Health Letter, May 2023
By Fiona Lynn, M.P.S.
As summer approaches and warmer weather sets in, you may be looking forward to spending more time outdoors. Beach trips, barbeques, days at the pool and hiking excursions are all popular activities this time of year, and although they can be fun, they also come with risks — primarily exposure to ultraviolet (UV) rays and heat. With a few simple precautions, though, you and your family can safely enjoy all of these activities and more.
Sunburn and skin cancer
One of the biggest risks of outdoor summer activities is exposure to sunburn- and cancer-causing UV rays from the sun. As cases of skin cancer continue to rise in the U.S., it is important to take steps to protect yourself from these harmful rays, especially in the summer months.
Sunscreen is one of the most important tools to keep yourself safe from sunburn and skin cancer. Choose a product with an SPF of at least 15 and that is labeled as broad spectrum — meaning that it protects against both UVA and UVB rays. Be sure to apply it over all exposed skin 15 minutes before going outside and to reapply according to the product directions. You may need to reapply more often if you are swimming or sweating.
Even highly protective sunscreens do not completely protect against UV rays, so additional measures should be taken to protect your skin. Whenever possible, stay in the shade; wear long pants, a long-sleeved shirt and a wide-brimmed hat; and choose sunglasses with a UV400 rating or “100% UV protection” on the label, as sunlight can damage your eyes as well as your skin. Avoid being outside between 10 a.m. and 2 p.m., when the sun is brightest and the risk of sunburn is highest.
In addition to potential skin damage, extended time in the summer sun can put you at risk of overheating and heat-related illness, including heat exhaustion and heat stroke. In some cases, these conditions can lead to organ damage and even death.
Some of the steps that protect your skin from sun damage will also protect you from overheating. For instance, avoiding the outdoors during the hottest part of the day and staying in shady spots will help you to remain cool.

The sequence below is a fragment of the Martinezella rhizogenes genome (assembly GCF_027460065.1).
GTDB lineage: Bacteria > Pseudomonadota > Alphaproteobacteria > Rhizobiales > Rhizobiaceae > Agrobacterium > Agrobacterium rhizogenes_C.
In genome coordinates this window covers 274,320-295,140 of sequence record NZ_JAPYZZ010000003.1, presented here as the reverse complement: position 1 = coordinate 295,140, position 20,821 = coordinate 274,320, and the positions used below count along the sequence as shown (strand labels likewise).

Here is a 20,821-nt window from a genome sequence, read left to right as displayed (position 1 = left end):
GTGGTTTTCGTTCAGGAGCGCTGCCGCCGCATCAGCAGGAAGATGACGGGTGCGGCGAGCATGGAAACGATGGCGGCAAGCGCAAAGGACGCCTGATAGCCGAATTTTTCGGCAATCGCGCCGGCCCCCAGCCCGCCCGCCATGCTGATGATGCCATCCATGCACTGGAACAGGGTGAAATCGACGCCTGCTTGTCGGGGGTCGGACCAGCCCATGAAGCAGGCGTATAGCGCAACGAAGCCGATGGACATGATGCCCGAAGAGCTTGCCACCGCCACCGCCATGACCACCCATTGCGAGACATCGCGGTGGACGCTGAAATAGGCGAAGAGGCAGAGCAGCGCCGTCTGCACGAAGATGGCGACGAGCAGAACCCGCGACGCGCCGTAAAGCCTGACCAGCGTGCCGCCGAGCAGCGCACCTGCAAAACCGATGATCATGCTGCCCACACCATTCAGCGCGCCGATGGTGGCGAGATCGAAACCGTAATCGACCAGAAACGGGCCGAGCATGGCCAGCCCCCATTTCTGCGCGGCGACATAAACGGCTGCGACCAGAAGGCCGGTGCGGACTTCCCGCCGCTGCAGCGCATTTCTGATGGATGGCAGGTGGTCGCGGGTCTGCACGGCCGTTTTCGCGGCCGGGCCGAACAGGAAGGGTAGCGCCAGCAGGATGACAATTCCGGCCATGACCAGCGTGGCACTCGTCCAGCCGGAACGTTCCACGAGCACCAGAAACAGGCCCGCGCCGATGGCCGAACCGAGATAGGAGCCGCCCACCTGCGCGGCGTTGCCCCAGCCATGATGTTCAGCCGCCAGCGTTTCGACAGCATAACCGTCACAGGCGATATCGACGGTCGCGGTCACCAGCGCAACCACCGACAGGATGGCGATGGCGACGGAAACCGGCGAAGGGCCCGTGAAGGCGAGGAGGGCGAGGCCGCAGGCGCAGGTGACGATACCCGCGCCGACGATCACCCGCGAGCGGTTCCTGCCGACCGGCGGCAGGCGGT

In addition, there are a few more precautions that can keep you from overheating while enjoying summer activities. Drink plenty of liquids, even if you do not feel thirsty; avoid alcohol and caffeine, because they can dehydrate you. Spend as much time as possible in air-conditioned spaces, and wear loose, lightweight clothing whenever you are outside. If you are participating in strenuous activities such as hiking or running, be sure to pace yourself and take breaks as needed.
If you experience symptoms of heat exhaustion (such as headache, nausea, dizziness, weakness, irritability, heavy sweating, elevated body temperature or decreased urine output), seek medical attention as soon as possible. In the meantime, leave the hot area for a cool, shady one; drink plenty of cool liquids; remove excess clothing; and apply cold compresses or splash your head, face and neck with cold water.
Symptoms of heat stroke, the most serious type of heat-related illness, include confusion, loss of consciousness, seizure, skin that is hot and dry, and very high body temperature. If someone you know is experiencing symptoms of heat stroke, call 911 immediately and take steps to lower their body temperature, such as moving them to a cool area, putting them in an ice bath or circulating the air around them.
Who is most at risk?
Anyone can experience the negative effects of too much sun and heat, so everyone should take reasonable precautions to protect themselves. However, some people face higher risks than others and should be especially careful.
People with pale skin; blond, red or light brown hair; or a personal or family history of skin cancer are at higher risk of sun damage and skin cancer. If you fall into one of more of these categories, take extra care to protect your skin when you are out in the summer sun, such as wearing a higher SPF sunscreen.
Those most likely to be affected by the heat include infants and young children, adults older than 65 years and people who have certain chronic illnesses or take certain medications. If you or your child belongs to one of these groups, take extra care to keep cool and watch for signs of overheating.
Don’t let excess sun and heat ruin your favorite summer activities. By taking a few simple steps, such as wearing broad-spectrum sunscreen, drinking plenty of liquids and staying in the shade, you can fully enjoy the warmest months of the year while avoiding their dangers.